Habitat

Puma (Puma concolor) (22082108109)
Puma - Belize Zoo

Cougars live in the mountains and forests far from people. However, encounters with humans do happen sometimes. Cougars have been known to attack humans. 26 people have been killed by cougars in North America in the last 30 years. Cougars used to be found all over eastern North America until they were hunted to extinction there by the beginning of the 1900's. However, recent sightings of cougars have been reported from Michigan, New Brunswick, southern Indiana, Kentucky, and Vermont. For now, the only confirmed, population of cougars east of the Mississippi River is in Florida, where a subspecies of the cougar called the Florida Panther lives.

With the increase of human development and infrastructure growth in California, the North American Cougar populations are becoming more isolated from one another.

These are good safety ideas for areas where pumas live:

Saguaro National Park1
Saguaro National Park1
  • Never hike alone, Pumas are more likely to attack people who are alone than in a group.
  • If you see a puma, do not run, because their instinct might make them chase you. Instead, stand and face the animal, and look into its eyes. Stand tall, raise your arms, and make yourself look large.
  • Do not turn away from the puma; do not crouch down or do anything that would make you seem like an animal. If you or someone in your group is attacked, fight back. The best place to hit a puma is on the nose.
  • Watch around you when in an area where pumas might be. Like other cats, they like to spring out from a hiding place and attack their prey from behind.
  • Don't go hiking with your pet in areas with pumas, because any animal (even a dog) can make a puma want to chase and kill it, because of the "chase reflex" that pumas have.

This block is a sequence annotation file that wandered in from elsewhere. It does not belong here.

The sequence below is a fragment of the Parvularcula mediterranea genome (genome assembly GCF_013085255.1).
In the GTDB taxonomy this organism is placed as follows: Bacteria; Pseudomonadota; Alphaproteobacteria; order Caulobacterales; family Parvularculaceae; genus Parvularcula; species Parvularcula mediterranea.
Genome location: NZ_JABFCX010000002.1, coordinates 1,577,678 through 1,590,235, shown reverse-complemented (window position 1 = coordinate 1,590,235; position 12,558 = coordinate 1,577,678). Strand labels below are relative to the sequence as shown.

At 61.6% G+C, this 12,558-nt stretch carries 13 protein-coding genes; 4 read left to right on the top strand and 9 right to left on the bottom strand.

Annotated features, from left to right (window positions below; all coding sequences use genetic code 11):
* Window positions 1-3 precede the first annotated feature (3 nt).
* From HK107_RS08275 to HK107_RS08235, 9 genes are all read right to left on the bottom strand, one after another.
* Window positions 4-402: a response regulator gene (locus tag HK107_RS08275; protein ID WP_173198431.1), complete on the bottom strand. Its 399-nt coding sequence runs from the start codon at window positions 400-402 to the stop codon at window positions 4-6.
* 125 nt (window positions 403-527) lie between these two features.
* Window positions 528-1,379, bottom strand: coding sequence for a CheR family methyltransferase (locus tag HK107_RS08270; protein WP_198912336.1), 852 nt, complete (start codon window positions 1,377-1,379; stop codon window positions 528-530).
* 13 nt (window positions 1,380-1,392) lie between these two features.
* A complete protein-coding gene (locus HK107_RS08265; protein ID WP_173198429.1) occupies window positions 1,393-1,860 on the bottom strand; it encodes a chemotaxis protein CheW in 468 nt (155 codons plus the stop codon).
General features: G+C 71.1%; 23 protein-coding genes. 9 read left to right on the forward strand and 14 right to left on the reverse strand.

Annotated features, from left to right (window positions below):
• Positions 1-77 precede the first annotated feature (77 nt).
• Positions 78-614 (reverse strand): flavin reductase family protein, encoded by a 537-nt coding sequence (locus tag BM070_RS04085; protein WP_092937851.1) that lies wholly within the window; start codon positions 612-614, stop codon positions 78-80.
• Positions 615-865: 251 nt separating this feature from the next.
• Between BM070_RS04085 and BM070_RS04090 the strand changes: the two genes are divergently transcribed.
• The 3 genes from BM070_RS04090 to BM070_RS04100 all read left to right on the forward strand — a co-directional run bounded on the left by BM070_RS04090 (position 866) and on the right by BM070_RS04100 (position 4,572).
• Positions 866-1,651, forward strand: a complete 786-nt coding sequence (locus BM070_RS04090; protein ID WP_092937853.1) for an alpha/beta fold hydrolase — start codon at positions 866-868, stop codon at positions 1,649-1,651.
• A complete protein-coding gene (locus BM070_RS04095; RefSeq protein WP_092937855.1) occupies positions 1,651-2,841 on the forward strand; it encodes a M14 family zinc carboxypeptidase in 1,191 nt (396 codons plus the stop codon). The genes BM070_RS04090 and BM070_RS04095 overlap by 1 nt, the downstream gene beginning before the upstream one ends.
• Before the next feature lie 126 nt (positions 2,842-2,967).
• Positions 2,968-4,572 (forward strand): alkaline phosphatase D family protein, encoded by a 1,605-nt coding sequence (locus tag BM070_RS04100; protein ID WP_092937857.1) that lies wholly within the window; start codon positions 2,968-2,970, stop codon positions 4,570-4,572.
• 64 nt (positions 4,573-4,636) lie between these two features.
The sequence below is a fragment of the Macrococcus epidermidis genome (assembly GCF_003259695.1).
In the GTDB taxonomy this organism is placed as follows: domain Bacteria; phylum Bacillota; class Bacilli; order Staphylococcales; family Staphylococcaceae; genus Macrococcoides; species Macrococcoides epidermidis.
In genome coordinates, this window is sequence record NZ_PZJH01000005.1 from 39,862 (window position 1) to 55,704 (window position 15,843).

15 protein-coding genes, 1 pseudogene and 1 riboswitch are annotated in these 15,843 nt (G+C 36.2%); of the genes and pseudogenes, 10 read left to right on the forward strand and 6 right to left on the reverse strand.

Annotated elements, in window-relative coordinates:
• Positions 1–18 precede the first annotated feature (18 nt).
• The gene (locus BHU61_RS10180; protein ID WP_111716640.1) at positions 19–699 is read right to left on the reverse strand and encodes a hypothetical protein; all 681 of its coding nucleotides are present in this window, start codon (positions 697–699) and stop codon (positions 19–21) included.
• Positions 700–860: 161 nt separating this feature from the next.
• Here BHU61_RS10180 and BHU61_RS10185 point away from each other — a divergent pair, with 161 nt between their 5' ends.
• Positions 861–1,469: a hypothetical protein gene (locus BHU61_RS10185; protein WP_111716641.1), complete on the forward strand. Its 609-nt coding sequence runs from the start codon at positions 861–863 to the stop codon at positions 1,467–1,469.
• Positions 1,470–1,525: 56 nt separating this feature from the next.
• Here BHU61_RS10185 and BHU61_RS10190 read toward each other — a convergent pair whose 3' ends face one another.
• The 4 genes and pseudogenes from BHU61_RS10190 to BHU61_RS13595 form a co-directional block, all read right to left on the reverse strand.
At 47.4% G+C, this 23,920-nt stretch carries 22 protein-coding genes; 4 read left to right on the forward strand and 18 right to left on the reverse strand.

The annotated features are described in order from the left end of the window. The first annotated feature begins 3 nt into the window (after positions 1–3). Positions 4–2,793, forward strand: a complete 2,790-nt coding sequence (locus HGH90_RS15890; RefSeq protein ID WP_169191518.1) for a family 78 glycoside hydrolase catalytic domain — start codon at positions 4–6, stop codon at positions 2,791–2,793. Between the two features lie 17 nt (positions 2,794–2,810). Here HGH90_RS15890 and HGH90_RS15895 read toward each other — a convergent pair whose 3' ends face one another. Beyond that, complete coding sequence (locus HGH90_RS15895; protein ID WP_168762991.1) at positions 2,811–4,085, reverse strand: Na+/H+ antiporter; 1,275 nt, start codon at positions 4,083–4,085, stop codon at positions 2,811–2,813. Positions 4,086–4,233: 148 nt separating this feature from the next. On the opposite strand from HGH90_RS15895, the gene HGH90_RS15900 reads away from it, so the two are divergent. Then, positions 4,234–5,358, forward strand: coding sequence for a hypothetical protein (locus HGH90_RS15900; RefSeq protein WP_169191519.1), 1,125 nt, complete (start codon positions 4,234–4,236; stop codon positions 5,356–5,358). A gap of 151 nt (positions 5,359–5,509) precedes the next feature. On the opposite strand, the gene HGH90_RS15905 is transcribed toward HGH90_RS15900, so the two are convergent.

Reproduction and life cycle

Puma Sleeping
Puma Sleeping

Females average one litter every two to three years throughout their lives, though the period can be as short as one year. The gestation period is approximately 91 days. Only females are involved in parenting. Litter size is between one and six cubs; typically two. Caves and other alcoves that offer protection are used as litter dens.

Born blind, cubs are completely dependent on their mother at first, and begin to be weaned at around three months of age. As they grow, they begin to go out on forays with their mother, first visiting kill sites, and after six months beginning to hunt small prey on their own. Kitten survival rates are just over one per litter. Newborn cougars have spots that fade and eventually disappear by the age of 2 1/2 years. Juveniles remain with their mothers at least for two years. Young adults leave their mother to attempt to establish their own territories at around two years of age and sometimes earlier; males tend to leave sooner.

Life expectancy in the wild is reported at eight to 13 years. Cougars may live as long as 20 years in captivity. A male North American cougar named "Scratch" was two months short of his 30th birthday when he died in 2007. Causes of death in the wild include disability and disease, competition with other cougars, starvation, accidents, and, where allowed, human hunting.

Images for kids


Puma Facts for Kids. Kiddle Encyclopedia.